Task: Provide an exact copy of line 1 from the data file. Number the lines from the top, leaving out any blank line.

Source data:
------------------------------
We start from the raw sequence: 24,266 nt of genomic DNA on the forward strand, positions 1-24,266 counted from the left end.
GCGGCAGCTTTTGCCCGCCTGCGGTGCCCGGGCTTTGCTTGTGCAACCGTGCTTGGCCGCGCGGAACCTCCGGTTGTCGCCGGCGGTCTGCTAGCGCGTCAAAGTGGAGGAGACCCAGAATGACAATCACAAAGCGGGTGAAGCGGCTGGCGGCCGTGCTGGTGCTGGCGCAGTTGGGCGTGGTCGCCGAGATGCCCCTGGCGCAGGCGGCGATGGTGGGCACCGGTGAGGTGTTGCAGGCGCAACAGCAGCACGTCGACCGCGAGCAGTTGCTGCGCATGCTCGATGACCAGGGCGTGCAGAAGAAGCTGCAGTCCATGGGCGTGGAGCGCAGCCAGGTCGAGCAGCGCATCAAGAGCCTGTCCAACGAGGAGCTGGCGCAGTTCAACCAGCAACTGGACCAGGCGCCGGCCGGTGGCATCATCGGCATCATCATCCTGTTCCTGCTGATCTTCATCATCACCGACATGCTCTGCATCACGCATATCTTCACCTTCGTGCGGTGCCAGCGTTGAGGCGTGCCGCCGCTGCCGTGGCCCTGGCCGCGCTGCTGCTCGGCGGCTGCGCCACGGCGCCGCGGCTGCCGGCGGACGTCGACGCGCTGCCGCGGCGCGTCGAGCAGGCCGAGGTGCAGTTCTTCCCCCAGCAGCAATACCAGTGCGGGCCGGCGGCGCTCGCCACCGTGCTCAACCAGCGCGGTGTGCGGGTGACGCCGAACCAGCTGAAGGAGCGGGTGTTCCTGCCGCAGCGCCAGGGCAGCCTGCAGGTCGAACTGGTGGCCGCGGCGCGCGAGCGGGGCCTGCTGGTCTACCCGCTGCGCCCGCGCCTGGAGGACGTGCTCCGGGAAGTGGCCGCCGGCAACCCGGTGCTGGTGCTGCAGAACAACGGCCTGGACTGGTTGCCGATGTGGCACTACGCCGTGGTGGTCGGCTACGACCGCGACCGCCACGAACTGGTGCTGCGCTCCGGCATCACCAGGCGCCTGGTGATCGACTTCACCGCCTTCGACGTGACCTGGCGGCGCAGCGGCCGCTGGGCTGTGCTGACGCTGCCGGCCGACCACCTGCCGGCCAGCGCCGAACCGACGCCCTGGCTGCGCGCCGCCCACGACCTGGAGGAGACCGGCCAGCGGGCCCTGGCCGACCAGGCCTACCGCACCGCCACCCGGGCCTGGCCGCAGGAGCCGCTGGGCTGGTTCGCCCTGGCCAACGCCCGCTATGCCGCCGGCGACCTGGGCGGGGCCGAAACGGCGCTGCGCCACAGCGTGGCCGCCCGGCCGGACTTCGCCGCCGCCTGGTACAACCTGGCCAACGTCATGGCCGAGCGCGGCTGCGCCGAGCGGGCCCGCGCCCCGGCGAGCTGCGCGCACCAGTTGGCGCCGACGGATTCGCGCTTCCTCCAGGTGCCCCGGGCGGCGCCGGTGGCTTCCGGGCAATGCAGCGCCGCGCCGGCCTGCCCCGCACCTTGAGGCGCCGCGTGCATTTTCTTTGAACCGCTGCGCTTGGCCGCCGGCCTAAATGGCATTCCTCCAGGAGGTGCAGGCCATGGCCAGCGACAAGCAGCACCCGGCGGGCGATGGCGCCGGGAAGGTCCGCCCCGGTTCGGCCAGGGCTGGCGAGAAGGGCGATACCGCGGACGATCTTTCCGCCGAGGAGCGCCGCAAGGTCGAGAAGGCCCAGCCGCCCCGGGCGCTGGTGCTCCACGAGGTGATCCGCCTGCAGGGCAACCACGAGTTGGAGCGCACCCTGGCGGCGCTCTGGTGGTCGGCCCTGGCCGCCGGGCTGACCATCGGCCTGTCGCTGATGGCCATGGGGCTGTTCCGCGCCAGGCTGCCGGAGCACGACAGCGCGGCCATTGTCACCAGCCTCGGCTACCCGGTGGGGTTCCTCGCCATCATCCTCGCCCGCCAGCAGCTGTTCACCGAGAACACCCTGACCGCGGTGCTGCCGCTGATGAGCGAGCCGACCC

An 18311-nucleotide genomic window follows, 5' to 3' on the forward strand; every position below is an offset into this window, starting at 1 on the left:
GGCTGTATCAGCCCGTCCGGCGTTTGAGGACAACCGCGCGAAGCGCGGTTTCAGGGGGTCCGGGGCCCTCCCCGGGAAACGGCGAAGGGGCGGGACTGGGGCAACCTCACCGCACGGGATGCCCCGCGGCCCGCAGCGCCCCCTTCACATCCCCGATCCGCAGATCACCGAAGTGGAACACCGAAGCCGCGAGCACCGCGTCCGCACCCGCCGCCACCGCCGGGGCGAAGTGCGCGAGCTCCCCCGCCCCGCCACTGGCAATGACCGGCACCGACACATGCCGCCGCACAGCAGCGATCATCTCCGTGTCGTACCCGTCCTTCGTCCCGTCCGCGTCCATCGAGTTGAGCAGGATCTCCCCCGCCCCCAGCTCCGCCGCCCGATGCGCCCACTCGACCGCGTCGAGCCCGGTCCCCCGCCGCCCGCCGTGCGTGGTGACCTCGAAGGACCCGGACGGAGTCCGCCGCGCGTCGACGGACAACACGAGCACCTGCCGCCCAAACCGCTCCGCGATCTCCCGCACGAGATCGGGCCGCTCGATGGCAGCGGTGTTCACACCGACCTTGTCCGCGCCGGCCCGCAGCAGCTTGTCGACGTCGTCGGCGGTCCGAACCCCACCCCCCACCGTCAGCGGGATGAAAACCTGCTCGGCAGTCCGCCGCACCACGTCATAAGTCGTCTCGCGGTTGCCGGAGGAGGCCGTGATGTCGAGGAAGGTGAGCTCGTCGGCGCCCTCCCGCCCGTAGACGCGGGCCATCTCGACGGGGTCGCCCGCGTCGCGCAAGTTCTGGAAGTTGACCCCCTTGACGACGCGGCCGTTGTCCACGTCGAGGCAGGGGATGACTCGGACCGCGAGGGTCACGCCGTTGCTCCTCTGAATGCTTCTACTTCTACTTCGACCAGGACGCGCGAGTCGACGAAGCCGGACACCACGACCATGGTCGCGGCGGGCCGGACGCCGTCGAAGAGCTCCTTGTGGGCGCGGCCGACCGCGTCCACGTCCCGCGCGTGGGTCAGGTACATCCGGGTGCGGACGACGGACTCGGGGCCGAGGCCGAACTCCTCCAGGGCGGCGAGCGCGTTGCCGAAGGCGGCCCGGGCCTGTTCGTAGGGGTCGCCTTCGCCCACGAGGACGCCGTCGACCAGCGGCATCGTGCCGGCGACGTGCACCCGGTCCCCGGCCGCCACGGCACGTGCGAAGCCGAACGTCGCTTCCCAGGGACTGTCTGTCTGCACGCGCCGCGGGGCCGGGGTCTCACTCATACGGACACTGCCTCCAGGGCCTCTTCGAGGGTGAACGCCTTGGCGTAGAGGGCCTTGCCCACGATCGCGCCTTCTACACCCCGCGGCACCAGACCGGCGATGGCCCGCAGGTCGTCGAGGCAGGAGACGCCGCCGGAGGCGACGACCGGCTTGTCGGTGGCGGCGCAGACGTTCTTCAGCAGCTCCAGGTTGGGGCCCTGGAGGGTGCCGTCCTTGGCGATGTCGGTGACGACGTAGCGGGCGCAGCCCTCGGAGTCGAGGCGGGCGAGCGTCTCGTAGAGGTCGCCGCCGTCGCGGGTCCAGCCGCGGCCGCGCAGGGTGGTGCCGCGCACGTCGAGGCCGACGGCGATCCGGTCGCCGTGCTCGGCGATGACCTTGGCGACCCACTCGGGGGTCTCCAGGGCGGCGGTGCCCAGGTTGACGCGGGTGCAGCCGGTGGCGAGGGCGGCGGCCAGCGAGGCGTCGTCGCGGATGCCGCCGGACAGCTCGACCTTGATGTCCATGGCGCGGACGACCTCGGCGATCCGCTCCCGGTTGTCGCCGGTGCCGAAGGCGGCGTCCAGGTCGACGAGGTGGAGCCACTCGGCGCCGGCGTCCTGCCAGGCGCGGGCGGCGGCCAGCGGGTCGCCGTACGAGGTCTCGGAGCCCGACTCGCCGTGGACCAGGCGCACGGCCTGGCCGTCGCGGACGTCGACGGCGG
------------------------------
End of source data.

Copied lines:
We start from the raw sequence: 24,266 nt of genomic DNA on the forward strand, positions 1-24,266 counted from the left end.